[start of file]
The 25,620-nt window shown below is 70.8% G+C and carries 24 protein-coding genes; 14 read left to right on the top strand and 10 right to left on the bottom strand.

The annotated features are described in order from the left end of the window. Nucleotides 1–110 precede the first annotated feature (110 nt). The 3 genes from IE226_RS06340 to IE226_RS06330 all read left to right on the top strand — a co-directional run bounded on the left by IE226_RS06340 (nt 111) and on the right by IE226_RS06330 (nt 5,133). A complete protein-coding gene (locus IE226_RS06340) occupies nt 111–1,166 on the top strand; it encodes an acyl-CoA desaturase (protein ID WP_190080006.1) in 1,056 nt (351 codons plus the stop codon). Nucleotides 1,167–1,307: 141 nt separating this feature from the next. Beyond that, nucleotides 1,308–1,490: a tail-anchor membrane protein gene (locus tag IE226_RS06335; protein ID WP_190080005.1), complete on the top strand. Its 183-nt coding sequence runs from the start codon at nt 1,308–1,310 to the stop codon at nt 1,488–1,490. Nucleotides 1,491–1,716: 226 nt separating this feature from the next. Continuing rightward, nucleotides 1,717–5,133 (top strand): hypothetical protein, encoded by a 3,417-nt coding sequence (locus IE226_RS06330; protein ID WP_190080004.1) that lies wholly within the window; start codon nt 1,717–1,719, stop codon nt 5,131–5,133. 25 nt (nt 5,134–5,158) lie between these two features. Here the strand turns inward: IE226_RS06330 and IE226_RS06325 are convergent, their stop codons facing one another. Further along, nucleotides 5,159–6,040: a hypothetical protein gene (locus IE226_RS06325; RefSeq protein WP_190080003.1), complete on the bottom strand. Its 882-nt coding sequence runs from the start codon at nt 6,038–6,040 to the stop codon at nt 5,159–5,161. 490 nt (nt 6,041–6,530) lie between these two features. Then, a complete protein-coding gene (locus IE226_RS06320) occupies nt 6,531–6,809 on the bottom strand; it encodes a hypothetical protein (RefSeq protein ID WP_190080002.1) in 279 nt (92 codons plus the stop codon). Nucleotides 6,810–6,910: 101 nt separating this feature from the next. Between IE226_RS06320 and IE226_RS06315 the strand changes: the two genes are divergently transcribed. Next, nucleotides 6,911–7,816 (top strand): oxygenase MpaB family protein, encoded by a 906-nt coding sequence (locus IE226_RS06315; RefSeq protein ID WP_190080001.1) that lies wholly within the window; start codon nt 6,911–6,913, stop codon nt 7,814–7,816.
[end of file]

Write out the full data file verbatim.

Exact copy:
The 25,620-nt window shown below is 70.8% G+C and carries 24 protein-coding genes; 14 read left to right on the top strand and 10 right to left on the bottom strand.

The annotated features are described in order from the left end of the window. Nucleotides 1–110 precede the first annotated feature (110 nt). The 3 genes from IE226_RS06340 to IE226_RS06330 all read left to right on the top strand — a co-directional run bounded on the left by IE226_RS06340 (nt 111) and on the right by IE226_RS06330 (nt 5,133). A complete protein-coding gene (locus IE226_RS06340) occupies nt 111–1,166 on the top strand; it encodes an acyl-CoA desaturase (protein ID WP_190080006.1) in 1,056 nt (351 codons plus the stop codon). Nucleotides 1,167–1,307: 141 nt separating this feature from the next. Beyond that, nucleotides 1,308–1,490: a tail-anchor membrane protein gene (locus tag IE226_RS06335; protein ID WP_190080005.1), complete on the top strand. Its 183-nt coding sequence runs from the start codon at nt 1,308–1,310 to the stop codon at nt 1,488–1,490. Nucleotides 1,491–1,716: 226 nt separating this feature from the next. Continuing rightward, nucleotides 1,717–5,133 (top strand): hypothetical protein, encoded by a 3,417-nt coding sequence (locus IE226_RS06330; protein ID WP_190080004.1) that lies wholly within the window; start codon nt 1,717–1,719, stop codon nt 5,131–5,133. 25 nt (nt 5,134–5,158) lie between these two features. Here the strand turns inward: IE226_RS06330 and IE226_RS06325 are convergent, their stop codons facing one another. Further along, nucleotides 5,159–6,040: a hypothetical protein gene (locus IE226_RS06325; RefSeq protein WP_190080003.1), complete on the bottom strand. Its 882-nt coding sequence runs from the start codon at nt 6,038–6,040 to the stop codon at nt 5,159–5,161. 490 nt (nt 6,041–6,530) lie between these two features. Then, a complete protein-coding gene (locus IE226_RS06320) occupies nt 6,531–6,809 on the bottom strand; it encodes a hypothetical protein (RefSeq protein ID WP_190080002.1) in 279 nt (92 codons plus the stop codon). Nucleotides 6,810–6,910: 101 nt separating this feature from the next. Between IE226_RS06320 and IE226_RS06315 the strand changes: the two genes are divergently transcribed. Next, nucleotides 6,911–7,816 (top strand): oxygenase MpaB family protein, encoded by a 906-nt coding sequence (locus IE226_RS06315; RefSeq protein ID WP_190080001.1) that lies wholly within the window; start codon nt 6,911–6,913, stop codon nt 7,814–7,816.